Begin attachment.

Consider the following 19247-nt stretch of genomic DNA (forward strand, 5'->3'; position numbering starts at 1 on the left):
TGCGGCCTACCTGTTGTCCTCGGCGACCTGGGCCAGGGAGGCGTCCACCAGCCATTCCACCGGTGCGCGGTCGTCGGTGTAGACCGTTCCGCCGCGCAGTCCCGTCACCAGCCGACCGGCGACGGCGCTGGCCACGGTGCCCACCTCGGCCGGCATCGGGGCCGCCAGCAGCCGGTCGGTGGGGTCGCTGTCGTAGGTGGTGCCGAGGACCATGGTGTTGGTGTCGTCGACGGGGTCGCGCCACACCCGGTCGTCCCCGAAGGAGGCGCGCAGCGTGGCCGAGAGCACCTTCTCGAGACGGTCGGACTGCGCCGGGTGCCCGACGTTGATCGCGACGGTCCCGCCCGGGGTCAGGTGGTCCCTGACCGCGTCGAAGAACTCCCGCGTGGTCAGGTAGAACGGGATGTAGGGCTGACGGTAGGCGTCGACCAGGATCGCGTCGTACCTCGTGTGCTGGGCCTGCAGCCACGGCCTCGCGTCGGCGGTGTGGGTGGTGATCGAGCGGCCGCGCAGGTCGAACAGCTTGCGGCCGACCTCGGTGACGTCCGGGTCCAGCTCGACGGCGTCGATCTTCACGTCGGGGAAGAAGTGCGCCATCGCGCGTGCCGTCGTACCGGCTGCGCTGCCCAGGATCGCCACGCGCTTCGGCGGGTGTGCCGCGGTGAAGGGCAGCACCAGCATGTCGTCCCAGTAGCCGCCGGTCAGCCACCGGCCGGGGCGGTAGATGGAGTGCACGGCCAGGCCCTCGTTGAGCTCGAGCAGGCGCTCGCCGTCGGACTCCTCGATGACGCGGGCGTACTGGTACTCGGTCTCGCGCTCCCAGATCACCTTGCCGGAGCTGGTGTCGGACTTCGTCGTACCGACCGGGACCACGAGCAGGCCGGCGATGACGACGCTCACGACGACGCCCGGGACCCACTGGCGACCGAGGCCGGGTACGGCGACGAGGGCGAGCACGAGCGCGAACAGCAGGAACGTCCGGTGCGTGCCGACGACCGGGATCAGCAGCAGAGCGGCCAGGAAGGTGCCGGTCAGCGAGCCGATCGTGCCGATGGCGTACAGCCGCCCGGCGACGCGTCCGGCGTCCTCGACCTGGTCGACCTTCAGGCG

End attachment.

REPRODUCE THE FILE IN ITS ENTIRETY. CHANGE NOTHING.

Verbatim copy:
Consider the following 19247-nt stretch of genomic DNA (forward strand, 5'->3'; position numbering starts at 1 on the left):
TGCGGCCTACCTGTTGTCCTCGGCGACCTGGGCCAGGGAGGCGTCCACCAGCCATTCCACCGGTGCGCGGTCGTCGGTGTAGACCGTTCCGCCGCGCAGTCCCGTCACCAGCCGACCGGCGACGGCGCTGGCCACGGTGCCCACCTCGGCCGGCATCGGGGCCGCCAGCAGCCGGTCGGTGGGGTCGCTGTCGTAGGTGGTGCCGAGGACCATGGTGTTGGTGTCGTCGACGGGGTCGCGCCACACCCGGTCGTCCCCGAAGGAGGCGCGCAGCGTGGCCGAGAGCACCTTCTCGAGACGGTCGGACTGCGCCGGGTGCCCGACGTTGATCGCGACGGTCCCGCCCGGGGTCAGGTGGTCCCTGACCGCGTCGAAGAACTCCCGCGTGGTCAGGTAGAACGGGATGTAGGGCTGACGGTAGGCGTCGACCAGGATCGCGTCGTACCTCGTGTGCTGGGCCTGCAGCCACGGCCTCGCGTCGGCGGTGTGGGTGGTGATCGAGCGGCCGCGCAGGTCGAACAGCTTGCGGCCGACCTCGGTGACGTCCGGGTCCAGCTCGACGGCGTCGATCTTCACGTCGGGGAAGAAGTGCGCCATCGCGCGTGCCGTCGTACCGGCTGCGCTGCCCAGGATCGCCACGCGCTTCGGCGGGTGTGCCGCGGTGAAGGGCAGCACCAGCATGTCGTCCCAGTAGCCGCCGGTCAGCCACCGGCCGGGGCGGTAGATGGAGTGCACGGCCAGGCCCTCGTTGAGCTCGAGCAGGCGCTCGCCGTCGGACTCCTCGATGACGCGGGCGTACTGGTACTCGGTCTCGCGCTCCCAGATCACCTTGCCGGAGCTGGTGTCGGACTTCGTCGTACCGACCGGGACCACGAGCAGGCCGGCGATGACGACGCTCACGACGACGCCCGGGACCCACTGGCGACCGAGGCCGGGTACGGCGACGAGGGCGAGCACGAGCGCGAACAGCAGGAACGTCCGGTGCGTGCCGACGACCGGGATCAGCAGCAGAGCGGCCAGGAAGGTGCCGGTCAGCGAGCCGATCGTGCCGATGGCGTACAGCCGCCCGGCGACGCGTCCGGCGTCCTCGACCTGGTCGACCTTCAGGCG